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Hyundai i30 Tourer estate - Practicality & boot space

Strong marks here: the Hyundai i30 Tourer is a very practical car

Carbuyer Rating

4.2 out of 5

Owners Rating
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Practicality & boot space Rating

4.5 out of 5

To prevent ennui setting in, the designers behind the Hyundai i30 Tourer have given it a swept-back roofline, a small rear spoiler and a tapered rear end – although none of these elements has much of a practicality cost, as the i30 Tourer is impressively spacious.

Hyundai i30 Tourer interior space & storage

While the i30 hatchback has slightly limited rear headroom, this is far less of a problem in the Tourer estate, as that swept-back roof doesn’t start to taper until it gets to the luggage compartment; adults should be able to get comfortable in the rear without issue.

The doorbins and glovebox are of a decent size, although note you don’t get an armrest between the front seats (or in the rear) with S trim, while you have to go for high-spec Premium of Premium SE if you want the front central armrest to offer sliding adjustment.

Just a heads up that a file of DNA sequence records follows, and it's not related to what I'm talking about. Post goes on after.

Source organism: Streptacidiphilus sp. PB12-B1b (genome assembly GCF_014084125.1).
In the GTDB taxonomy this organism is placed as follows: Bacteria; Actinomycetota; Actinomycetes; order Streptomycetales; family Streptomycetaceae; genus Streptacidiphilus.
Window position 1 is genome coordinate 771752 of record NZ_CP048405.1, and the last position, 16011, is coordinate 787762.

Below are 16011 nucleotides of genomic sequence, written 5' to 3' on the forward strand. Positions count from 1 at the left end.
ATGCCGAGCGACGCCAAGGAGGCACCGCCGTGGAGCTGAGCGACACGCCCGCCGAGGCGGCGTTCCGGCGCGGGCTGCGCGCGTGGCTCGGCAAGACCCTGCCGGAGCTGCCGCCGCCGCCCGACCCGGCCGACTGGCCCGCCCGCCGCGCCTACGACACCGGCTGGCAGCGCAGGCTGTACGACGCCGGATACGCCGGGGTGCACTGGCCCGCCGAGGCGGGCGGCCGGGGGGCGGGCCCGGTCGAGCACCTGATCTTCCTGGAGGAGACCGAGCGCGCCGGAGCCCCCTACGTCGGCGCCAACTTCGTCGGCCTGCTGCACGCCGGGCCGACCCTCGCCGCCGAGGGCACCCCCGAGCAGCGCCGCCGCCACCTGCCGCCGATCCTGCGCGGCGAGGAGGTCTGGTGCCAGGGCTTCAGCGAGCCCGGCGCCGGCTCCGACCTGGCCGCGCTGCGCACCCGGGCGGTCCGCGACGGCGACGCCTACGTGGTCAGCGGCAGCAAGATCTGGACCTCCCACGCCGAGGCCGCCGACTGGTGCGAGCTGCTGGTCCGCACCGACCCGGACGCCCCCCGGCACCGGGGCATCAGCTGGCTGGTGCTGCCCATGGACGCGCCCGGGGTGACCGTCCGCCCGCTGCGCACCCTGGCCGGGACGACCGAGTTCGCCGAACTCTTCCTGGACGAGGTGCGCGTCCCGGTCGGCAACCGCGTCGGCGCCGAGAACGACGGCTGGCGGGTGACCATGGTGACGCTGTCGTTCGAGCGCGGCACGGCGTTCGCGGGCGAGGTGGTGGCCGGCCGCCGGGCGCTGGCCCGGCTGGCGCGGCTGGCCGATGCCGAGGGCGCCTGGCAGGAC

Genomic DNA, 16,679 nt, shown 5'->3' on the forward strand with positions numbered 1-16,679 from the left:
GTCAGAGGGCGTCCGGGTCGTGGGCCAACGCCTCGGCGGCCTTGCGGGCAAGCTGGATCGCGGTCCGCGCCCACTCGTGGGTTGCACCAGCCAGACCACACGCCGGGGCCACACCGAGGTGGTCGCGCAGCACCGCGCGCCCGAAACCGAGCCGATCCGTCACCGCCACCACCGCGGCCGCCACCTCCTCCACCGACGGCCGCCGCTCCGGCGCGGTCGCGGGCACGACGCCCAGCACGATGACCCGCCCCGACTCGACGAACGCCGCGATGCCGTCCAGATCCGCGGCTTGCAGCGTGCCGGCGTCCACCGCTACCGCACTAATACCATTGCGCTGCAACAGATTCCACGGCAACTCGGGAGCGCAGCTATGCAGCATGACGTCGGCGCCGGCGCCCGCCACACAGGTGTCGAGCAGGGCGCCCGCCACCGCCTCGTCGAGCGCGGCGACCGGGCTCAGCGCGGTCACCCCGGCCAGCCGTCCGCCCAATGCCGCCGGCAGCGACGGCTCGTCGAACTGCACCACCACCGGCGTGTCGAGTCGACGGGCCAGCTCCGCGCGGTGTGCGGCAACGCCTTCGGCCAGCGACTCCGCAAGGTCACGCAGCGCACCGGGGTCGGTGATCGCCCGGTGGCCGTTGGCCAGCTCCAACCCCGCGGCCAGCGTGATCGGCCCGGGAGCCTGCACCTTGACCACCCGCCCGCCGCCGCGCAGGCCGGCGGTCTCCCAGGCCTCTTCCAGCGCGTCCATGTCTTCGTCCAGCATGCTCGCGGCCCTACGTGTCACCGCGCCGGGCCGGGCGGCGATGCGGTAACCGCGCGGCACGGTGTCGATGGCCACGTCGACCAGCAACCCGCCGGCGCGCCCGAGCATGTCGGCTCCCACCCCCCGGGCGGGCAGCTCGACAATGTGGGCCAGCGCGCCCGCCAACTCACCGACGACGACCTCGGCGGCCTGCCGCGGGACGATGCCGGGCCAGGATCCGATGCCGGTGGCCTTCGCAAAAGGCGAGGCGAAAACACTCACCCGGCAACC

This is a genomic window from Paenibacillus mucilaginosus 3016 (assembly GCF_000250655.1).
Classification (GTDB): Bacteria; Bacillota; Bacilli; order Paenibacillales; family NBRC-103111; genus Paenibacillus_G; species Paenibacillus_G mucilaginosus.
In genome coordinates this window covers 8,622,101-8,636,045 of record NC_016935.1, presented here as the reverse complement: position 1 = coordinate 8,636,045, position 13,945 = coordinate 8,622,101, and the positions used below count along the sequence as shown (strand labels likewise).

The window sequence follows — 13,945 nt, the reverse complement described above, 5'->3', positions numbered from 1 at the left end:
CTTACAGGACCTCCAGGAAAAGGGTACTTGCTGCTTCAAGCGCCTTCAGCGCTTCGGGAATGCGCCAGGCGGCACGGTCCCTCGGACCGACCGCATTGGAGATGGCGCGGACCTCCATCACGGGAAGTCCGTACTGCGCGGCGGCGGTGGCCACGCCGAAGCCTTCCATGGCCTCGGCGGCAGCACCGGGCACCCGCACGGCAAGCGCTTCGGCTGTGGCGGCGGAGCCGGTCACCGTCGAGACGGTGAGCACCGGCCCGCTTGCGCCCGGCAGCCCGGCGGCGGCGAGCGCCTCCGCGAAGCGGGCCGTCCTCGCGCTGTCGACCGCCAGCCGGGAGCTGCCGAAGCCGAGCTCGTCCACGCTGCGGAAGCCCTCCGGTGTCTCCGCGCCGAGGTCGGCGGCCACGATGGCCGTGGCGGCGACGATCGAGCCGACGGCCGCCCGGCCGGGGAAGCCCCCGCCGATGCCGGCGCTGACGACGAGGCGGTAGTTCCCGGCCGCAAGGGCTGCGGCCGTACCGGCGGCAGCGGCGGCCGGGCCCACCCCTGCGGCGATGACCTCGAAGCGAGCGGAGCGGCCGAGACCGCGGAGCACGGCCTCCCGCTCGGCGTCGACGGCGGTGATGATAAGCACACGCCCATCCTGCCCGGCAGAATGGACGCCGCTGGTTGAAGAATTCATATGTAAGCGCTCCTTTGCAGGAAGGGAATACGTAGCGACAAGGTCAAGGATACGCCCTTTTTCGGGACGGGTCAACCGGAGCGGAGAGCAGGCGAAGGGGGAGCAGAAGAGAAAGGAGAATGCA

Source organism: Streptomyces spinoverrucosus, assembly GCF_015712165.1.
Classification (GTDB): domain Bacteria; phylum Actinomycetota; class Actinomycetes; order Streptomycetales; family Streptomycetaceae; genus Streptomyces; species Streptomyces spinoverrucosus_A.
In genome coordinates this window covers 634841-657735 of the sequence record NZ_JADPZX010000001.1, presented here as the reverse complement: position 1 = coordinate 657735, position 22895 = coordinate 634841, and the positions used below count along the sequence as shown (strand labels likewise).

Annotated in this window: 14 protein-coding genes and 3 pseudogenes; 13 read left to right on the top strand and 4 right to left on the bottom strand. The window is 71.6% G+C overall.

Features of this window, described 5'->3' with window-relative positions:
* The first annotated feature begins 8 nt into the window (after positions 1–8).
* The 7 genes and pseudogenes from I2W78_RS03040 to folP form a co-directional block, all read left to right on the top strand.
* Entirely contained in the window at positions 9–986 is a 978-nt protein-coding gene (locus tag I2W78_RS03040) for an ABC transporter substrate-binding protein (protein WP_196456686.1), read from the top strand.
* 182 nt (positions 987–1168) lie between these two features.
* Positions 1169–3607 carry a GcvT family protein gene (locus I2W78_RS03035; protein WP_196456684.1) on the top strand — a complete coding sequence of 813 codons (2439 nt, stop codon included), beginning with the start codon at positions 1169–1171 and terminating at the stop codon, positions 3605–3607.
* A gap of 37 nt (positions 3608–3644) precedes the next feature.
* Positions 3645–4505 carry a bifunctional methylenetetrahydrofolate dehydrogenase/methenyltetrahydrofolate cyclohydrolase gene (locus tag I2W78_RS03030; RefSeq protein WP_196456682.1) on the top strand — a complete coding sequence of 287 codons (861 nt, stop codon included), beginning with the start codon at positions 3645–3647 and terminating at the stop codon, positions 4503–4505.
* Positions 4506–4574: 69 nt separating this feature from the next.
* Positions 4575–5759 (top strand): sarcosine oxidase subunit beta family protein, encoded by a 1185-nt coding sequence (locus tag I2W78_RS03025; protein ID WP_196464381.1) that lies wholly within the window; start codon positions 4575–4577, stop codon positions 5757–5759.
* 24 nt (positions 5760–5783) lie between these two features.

Boot space

At 602 litres, the i30 Tourer doesn’t have quite the largest boot in this class. Given, however, that it trails the Volkswagen Golf Estate by just three litres and the Skoda Octavia Estate by just seven, we reckon most owners will overlook this deficit – assuming they notice it at all.

The Tourer’s boot is also a good, square shape, and expands to an impressive 1,650 litres when both the split-folding rear seats are dropped. This is slightly more space (30 litres) than the Golf Estate offers when its seats are dropped, and it overshadows the Ford Focus Estate by 122 litres and the Astra Sports Tourer by 62 litres. It’s a shame Hyundai won’t offer luggage rails for the boot floor to UK customers, though.

Towing

Which engine you choose will affect the i30 Tourer’s towing capacity. The 1.0-litre petrol is limited hauling a 1,200kg braked trailer, while the 1.4-litre petrol can tow 1,400kg and the diesels can manage 1,500kg.

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Richard is a former editor of Carbuyer, as well as sister site DrivingElectric.com, and he's now Deputy Editor at Auto Express. Having spent a decade working in the automotive industry, he understands exactly what makes new car buyers tick.

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